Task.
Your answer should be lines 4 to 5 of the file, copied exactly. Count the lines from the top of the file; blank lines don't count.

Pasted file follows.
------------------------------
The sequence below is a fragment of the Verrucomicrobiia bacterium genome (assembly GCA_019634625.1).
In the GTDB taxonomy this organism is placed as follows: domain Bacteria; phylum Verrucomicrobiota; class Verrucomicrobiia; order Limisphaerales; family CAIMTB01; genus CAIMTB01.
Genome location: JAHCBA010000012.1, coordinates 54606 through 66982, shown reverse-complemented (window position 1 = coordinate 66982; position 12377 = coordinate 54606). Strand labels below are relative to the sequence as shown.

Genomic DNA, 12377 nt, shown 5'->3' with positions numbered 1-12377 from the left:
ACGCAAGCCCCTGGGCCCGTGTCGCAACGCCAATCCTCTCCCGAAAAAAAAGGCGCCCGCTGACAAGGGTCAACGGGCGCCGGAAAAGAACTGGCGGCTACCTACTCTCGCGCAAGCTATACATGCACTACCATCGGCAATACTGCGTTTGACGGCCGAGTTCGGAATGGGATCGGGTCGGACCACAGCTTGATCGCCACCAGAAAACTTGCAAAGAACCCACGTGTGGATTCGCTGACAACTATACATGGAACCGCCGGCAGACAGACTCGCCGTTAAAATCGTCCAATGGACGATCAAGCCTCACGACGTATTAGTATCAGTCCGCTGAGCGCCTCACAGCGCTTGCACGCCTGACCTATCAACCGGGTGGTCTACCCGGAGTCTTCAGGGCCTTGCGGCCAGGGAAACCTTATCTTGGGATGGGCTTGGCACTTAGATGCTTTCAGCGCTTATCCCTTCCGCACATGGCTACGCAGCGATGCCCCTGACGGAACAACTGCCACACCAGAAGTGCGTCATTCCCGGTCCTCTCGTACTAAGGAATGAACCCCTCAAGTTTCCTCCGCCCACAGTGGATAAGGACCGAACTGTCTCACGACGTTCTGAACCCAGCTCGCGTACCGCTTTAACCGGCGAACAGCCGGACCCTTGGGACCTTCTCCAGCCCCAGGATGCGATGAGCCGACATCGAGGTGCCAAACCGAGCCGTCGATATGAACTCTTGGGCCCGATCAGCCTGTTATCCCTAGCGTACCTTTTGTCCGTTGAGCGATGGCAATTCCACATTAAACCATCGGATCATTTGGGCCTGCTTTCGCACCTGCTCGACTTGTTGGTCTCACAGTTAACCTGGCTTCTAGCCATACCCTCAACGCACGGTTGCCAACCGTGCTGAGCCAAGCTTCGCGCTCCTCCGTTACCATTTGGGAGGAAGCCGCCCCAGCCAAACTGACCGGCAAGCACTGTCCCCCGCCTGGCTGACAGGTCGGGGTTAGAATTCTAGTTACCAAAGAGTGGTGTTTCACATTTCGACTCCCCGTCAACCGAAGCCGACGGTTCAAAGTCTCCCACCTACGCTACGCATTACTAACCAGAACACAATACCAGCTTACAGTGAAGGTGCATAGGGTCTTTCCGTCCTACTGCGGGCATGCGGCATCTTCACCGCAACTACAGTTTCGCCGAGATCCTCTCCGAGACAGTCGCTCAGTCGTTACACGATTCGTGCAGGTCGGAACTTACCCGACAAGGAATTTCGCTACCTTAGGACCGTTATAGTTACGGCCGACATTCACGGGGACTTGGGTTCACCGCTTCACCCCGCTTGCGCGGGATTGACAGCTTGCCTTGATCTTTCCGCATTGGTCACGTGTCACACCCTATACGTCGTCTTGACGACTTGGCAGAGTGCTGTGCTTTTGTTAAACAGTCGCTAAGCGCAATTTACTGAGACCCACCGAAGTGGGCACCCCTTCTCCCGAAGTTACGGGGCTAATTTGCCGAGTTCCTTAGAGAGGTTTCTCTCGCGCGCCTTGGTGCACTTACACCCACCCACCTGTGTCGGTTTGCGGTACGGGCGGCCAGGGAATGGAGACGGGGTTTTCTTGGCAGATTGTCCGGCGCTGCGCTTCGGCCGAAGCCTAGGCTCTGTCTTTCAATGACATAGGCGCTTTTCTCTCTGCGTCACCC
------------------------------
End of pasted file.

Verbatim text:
Genomic DNA, 12377 nt, shown 5'->3' with positions numbered 1-12377 from the left:
ACGCAAGCCCCTGGGCCCGTGTCGCAACGCCAATCCTCTCCCGAAAAAAAAGGCGCCCGCTGACAAGGGTCAACGGGCGCCGGAAAAGAACTGGCGGCTACCTACTCTCGCGCAAGCTATACATGCACTACCATCGGCAATACTGCGTTTGACGGCCGAGTTCGGAATGGGATCGGGTCGGACCACAGCTTGATCGCCACCAGAAAACTTGCAAAGAACCCACGTGTGGATTCGCTGACAACTATACATGGAACCGCCGGCAGACAGACTCGCCGTTAAAATCGTCCAATGGACGATCAAGCCTCACGACGTATTAGTATCAGTCCGCTGAGCGCCTCACAGCGCTTGCACGCCTGACCTATCAACCGGGTGGTCTACCCGGAGTCTTCAGGGCCTTGCGGCCAGGGAAACCTTATCTTGGGATGGGCTTGGCACTTAGATGCTTTCAGCGCTTATCCCTTCCGCACATGGCTACGCAGCGATGCCCCTGACGGAACAACTGCCACACCAGAAGTGCGTCATTCCCGGTCCTCTCGTACTAAGGAATGAACCCCTCAAGTTTCCTCCGCCCACAGTGGATAAGGACCGAACTGTCTCACGACGTTCTGAACCCAGCTCGCGTACCGCTTTAACCGGCGAACAGCCGGACCCTTGGGACCTTCTCCAGCCCCAGGATGCGATGAGCCGACATCGAGGTGCCAAACCGAGCCGTCGATATGAACTCTTGGGCCCGATCAGCCTGTTATCCCTAGCGTACCTTTTGTCCGTTGAGCGATGGCAATTCCACATTAAACCATCGGATCATTTGGGCCTGCTTTCGCACCTGCTCGACTTGTTGGTCTCACAGTTAACCTGGCTTCTAGCCATACCCTCAACGCACGGTTGCCAACCGTGCTGAGCCAAGCTTCGCGCTCCTCCGTTACCATTTGGGAGGAAGCCGCCCCAGCCAAACTGACCGGCAAGCACTGTCCCCCGCCTGGCTGACAGGTCGGGGTTAGAATTCTAGTTACCAAAGAGTGGTGTTTCACATTTCGACTCCCCGTCAACCGAAGCCGACGGTTCAAAGTCTCCCACCTACGCTACGCATTACTAACCAGAACACAATACCAGCTTACAGTGAAGGTGCATAGGGTCTTTCCGTCCTACTGCGGGCATGCGGCATCTTCACCGCAACTACAGTTTCGCCGAGATCCTCTCCGAGACAGTCGCTCAGTCGTTACACGATTCGTGCAGGTCGGAACTTACCCGACAAGGAATTTCGCTACCTTAGGACCGTTATAGTTACGGCCGACATTCACGGGGACTTGGGTTCACCGCTTCACCCCGCTTGCGCGGGATTGACAGCTTGCCTTGATCTTTCCGCATTGGTCACGTGTCACACCCTATACGTCGTCTTGACGACTTGGCAGAGTGCTGTGCTTTTGTTAAACAGTCGCTAAGCGCAATTTACTGAGACCCACCGAAGTGGGCACCCCTTCTCCCGAAGTTACGGGGCTAATTTGCCGAGTTCCTTAGAGAGGTTTCTCTCGCGCGCCTTGGTGCACTTACACCCACCCACCTGTGTCGGTTTGCGGTACGGGCGGCCAGGGAATGGAGACGGGGTTTTCTTGGCAGATTGTCCGGCGCTGCGCTTCGGCCGAAGCCTAGGCTCTGTCTTTCAATGACATAGGCGCTTTTCTCTCTGCGTCACCC